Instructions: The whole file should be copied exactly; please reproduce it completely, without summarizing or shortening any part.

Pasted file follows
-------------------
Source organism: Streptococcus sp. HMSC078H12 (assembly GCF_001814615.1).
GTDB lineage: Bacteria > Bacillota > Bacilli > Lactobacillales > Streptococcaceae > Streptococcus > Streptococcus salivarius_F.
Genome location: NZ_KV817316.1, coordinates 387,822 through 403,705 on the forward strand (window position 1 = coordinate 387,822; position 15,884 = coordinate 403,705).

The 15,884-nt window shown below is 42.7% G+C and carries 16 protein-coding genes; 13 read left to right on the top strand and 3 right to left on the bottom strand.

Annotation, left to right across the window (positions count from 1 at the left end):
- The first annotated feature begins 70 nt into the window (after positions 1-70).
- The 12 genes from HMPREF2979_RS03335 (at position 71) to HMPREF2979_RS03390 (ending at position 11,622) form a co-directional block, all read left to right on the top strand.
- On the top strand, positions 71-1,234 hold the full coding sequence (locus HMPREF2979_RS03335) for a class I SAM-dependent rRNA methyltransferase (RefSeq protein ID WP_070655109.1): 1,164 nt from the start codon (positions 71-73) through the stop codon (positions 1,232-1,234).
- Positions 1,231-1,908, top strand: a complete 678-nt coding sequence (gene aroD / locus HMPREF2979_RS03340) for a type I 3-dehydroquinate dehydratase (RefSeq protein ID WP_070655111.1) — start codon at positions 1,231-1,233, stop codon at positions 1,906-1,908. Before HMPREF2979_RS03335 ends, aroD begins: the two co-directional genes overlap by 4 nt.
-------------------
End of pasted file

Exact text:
Source organism: Streptococcus sp. HMSC078H12 (assembly GCF_001814615.1).
GTDB lineage: Bacteria > Bacillota > Bacilli > Lactobacillales > Streptococcaceae > Streptococcus > Streptococcus salivarius_F.
Genome location: NZ_KV817316.1, coordinates 387,822 through 403,705 on the forward strand (window position 1 = coordinate 387,822; position 15,884 = coordinate 403,705).

The 15,884-nt window shown below is 42.7% G+C and carries 16 protein-coding genes; 13 read left to right on the top strand and 3 right to left on the bottom strand.

Annotation, left to right across the window (positions count from 1 at the left end):
- The first annotated feature begins 70 nt into the window (after positions 1-70).
- The 12 genes from HMPREF2979_RS03335 (at position 71) to HMPREF2979_RS03390 (ending at position 11,622) form a co-directional block, all read left to right on the top strand.
- On the top strand, positions 71-1,234 hold the full coding sequence (locus HMPREF2979_RS03335) for a class I SAM-dependent rRNA methyltransferase (RefSeq protein ID WP_070655109.1): 1,164 nt from the start codon (positions 71-73) through the stop codon (positions 1,232-1,234).
- Positions 1,231-1,908, top strand: a complete 678-nt coding sequence (gene aroD / locus HMPREF2979_RS03340) for a type I 3-dehydroquinate dehydratase (RefSeq protein ID WP_070655111.1) — start codon at positions 1,231-1,233, stop codon at positions 1,906-1,908. Before HMPREF2979_RS03335 ends, aroD begins: the two co-directional genes overlap by 4 nt.